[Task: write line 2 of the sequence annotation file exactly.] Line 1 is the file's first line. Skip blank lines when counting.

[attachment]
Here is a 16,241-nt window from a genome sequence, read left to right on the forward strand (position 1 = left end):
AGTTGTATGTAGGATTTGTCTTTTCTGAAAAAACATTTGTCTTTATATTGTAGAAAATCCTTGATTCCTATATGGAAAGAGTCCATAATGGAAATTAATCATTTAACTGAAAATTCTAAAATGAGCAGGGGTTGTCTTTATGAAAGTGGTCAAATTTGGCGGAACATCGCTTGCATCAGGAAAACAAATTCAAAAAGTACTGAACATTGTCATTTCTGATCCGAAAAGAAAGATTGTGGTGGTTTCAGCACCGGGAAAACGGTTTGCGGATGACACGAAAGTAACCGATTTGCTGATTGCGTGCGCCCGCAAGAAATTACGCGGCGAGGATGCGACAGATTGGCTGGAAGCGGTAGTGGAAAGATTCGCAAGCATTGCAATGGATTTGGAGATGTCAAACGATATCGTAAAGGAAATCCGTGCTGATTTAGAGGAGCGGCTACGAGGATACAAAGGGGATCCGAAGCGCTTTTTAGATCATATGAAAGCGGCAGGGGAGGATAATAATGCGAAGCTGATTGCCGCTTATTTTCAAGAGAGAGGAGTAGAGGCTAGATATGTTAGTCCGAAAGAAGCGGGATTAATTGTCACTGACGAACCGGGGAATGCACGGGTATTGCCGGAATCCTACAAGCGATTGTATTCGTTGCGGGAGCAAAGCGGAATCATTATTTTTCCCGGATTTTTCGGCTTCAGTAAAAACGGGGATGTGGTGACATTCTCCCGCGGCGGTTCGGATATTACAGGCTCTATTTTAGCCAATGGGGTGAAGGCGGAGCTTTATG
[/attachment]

AGTTGTATGTAGGATTTGTCTTTTCTGAAAAAACATTTGTCTTTATATTGTAGAAAATCCTTGATTCCTATATGGAAAGAGTCCATAATGGAAATTAATCATTTAACTGAAAATTCTAAAATGAGCAGGGGTTGTCTTTATGAAAGTGGTCAAATTTGGCGGAACATCGCTTGCATCAGGAAAACAAATTCAAAAAGTACTGAACATTGTCATTTCTGATCCGAAAAGAAAGATTGTGGTGGTTTCAGCACCGGGAAAACGGTTTGCGGATGACACGAAAGTAACCGATTTGCTGATTGCGTGCGCCCGCAAGAAATTACGCGGCGAGGATGCGACAGATTGGCTGGAAGCGGTAGTGGAAAGATTCGCAAGCATTGCAATGGATTTGGAGATGTCAAACGATATCGTAAAGGAAATCCGTGCTGATTTAGAGGAGCGGCTACGAGGATACAAAGGGGATCCGAAGCGCTTTTTAGATCATATGAAAGCGGCAGGGGAGGATAATAATGCGAAGCTGATTGCCGCTTATTTTCAAGAGAGAGGAGTAGAGGCTAGATATGTTAGTCCGAAAGAAGCGGGATTAATTGTCACTGACGAACCGGGGAATGCACGGGTATTGCCGGAATCCTACAAGCGATTGTATTCGTTGCGGGAGCAAAGCGGAATCATTATTTTTCCCGGATTTTTCGGCTTCAGTAAAAACGGGGATGTGGTGACATTCTCCCGCGGCGGTTCGGATATTACAGGCTCTATTTTAGCCAATGGGGTGAAGGCGGAGCTTTATG